A chipotle (pronounced /tʃɨˈpoʊtleɪ/ chi-POHT-lay; Spanish: [tʃiˈpotle]), or chilpotle, is a smoke-dried jalapeño which tends to be brown and shriveled. It is a chile used primarily in Mexican and Mexican-inspired cuisines, such as Mexican-American and Tex-Mex.
There are many varieties of jalapeños which vary in size and heat. In Mexico, the jalapeño is also known as the cuaresmeño and gordo. Until recently, chipotles were almost exclusively found in the markets of central and southern Mexico. As Mexican food became more popular abroad, especially in North and South America in the late 20th century and into the 21st century, jalapeño production and processing began to expand into northern Mexico to serve the southwestern United States, and eventually processing occurred in the United States and other places, such as China.
Typically, a grower will pass through a jalapeño field multiple times, picking the unripe green jalapeños for market. At the end of the growing season, jalapeños naturally ripen and turn bright red. There is an extensive fresh market for ripe red jalapeños in both Mexico and the United States. They are kept on the vine as long as possible. When the jalapeños are deep red and have lost much of their moisture, they are selected to be made into chipotles. Many U.S. growers instead plow the red jalapeños into the ground.
The red jalapeños are moved to a closed smoking chamber where they are spread out on metal grills. Wood is placed in a firebox, and the smoke enters the sealed chamber. Every few hours the jalapeños are stirred to improve smoke penetration. The chiles are smoked for several days until most of the moisture is removed. At the end of the process, the chipotles have dried up in a manner akin to prunes or raisins. The underlying heat of the jalapeños is combined with the taste of smoke. Typically ten pounds of jalapeños make one pound of chipotle.
In recent years, growers have begun using large gas dryers.
Most chipotle chiles are produced in the northern Mexican state of Chihuahua. This variety of chipotle is known as a morita (Spanish for blackberry or black raspberry; literally “little purple one”). This is a description of how the chipotle looks. In central and southern Mexico, chipotle chiles are known as chile meco, chile ahumado, or típico. Whereas moritas from Chihuahua are purple in color, chile meco is tan/grey in color and has the general appearance of a cigar butt. Almost all of the chipotle chiles found in the United States are of the morita variety. Almost all of the chipotle meco is consumed in Mexico, though some is exported to generally be available only in Mexican grocery stores abroad.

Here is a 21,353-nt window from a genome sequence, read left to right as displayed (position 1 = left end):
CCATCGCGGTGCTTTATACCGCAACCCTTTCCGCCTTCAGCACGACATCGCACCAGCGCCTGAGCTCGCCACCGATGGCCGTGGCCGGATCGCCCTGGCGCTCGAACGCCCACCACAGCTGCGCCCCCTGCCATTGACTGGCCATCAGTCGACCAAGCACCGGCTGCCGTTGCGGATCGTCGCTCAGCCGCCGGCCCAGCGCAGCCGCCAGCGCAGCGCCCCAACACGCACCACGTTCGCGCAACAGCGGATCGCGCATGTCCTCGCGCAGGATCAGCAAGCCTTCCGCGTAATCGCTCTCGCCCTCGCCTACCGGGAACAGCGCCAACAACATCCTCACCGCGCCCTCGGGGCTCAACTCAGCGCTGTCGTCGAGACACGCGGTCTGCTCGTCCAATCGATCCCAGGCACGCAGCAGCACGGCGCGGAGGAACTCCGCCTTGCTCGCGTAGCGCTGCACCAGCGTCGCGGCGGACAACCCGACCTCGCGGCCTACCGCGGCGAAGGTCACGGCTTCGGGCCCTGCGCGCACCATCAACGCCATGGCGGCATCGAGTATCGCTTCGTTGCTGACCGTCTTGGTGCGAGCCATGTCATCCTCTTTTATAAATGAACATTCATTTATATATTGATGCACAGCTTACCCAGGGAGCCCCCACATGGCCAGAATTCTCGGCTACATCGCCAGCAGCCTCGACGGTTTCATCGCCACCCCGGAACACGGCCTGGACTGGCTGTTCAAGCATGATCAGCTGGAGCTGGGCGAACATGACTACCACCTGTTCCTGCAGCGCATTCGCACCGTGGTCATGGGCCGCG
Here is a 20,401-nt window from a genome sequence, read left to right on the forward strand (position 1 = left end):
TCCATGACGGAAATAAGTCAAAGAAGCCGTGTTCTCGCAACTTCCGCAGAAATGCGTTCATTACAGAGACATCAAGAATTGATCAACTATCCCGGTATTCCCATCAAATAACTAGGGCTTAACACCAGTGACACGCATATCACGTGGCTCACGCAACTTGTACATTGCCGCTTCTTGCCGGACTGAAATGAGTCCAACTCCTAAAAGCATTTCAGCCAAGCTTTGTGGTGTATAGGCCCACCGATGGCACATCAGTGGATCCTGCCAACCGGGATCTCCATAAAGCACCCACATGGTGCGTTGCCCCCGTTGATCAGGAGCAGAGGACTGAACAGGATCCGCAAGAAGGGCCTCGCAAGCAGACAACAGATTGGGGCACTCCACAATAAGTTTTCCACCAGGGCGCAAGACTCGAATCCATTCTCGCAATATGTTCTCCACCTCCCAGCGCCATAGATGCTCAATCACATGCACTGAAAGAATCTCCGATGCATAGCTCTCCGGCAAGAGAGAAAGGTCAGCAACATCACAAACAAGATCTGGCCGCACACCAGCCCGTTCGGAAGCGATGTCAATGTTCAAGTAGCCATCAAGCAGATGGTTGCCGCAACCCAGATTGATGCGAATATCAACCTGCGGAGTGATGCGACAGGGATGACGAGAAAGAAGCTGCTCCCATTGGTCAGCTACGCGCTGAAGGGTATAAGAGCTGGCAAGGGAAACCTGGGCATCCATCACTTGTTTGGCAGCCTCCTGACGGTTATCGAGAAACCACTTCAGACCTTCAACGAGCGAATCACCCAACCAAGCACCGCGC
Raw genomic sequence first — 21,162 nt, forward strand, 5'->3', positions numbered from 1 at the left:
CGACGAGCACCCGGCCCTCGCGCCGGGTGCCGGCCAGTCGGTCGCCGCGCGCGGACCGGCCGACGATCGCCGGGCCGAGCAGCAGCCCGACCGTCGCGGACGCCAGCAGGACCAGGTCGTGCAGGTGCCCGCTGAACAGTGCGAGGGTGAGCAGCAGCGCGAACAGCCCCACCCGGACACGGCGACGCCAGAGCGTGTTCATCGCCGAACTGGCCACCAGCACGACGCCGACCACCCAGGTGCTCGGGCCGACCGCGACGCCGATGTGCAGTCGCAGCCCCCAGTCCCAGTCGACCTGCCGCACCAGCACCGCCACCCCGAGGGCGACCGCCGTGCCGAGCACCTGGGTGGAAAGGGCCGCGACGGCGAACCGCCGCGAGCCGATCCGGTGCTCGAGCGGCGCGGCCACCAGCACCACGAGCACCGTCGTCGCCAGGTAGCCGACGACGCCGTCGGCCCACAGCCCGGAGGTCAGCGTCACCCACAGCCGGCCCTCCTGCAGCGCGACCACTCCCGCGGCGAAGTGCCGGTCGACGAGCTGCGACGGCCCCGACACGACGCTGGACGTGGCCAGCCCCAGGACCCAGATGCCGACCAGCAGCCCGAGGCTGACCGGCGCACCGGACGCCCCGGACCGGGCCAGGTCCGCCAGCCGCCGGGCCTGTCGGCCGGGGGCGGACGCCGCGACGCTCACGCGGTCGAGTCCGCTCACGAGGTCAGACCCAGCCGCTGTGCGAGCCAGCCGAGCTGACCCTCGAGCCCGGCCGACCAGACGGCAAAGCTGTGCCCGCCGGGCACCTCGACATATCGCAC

Chipotles can be purchased in many different forms, including chipotle powder, chipotle pods, chipotles en adobo in a can, concentrated chipotle base and wet chipotle meat marinade.
In addition to moritas, other varieties of chiles can be smoke-dried, including red jalapeños, serranos, habaneros, New Mexican chiles, Hungarian wax chiles, Santa Fe Grande chiles, and a milder jalapeño called the TAM (a cultivar named for Texas A&M University). Lesser-known varieties of smoked chiles include: cobán, a piquín chile native to southern Mexico and Guatemala; pasilla de Oaxaca: a variety of pasilla from Oaxaca used in mole negro; jalapeño chico: jalapeños, smoked while still green; and capones: a rare and quite expensive smoked red jalapeño without seeds. “Capones” translates roughly into “castrated ones.”
Chipotles, often a key ingredient, impart a relatively mild but earthy spiciness to many dishes in Mexican cuisine. The chiles are used to make various salsas. Chipotle chiles can also be ground and combined with other spices to make a meat marinade known as an adobo.
Chipotles have a definite heat, but also a distinctive smoky flavor. The flesh is thick and so the chile is best if used in a slow-cooked dish rather than raw. Add whole chipotles to a soup, stew or in the braising liquid for meats. Chipotles are also a fine accompaniment to beans or lentils.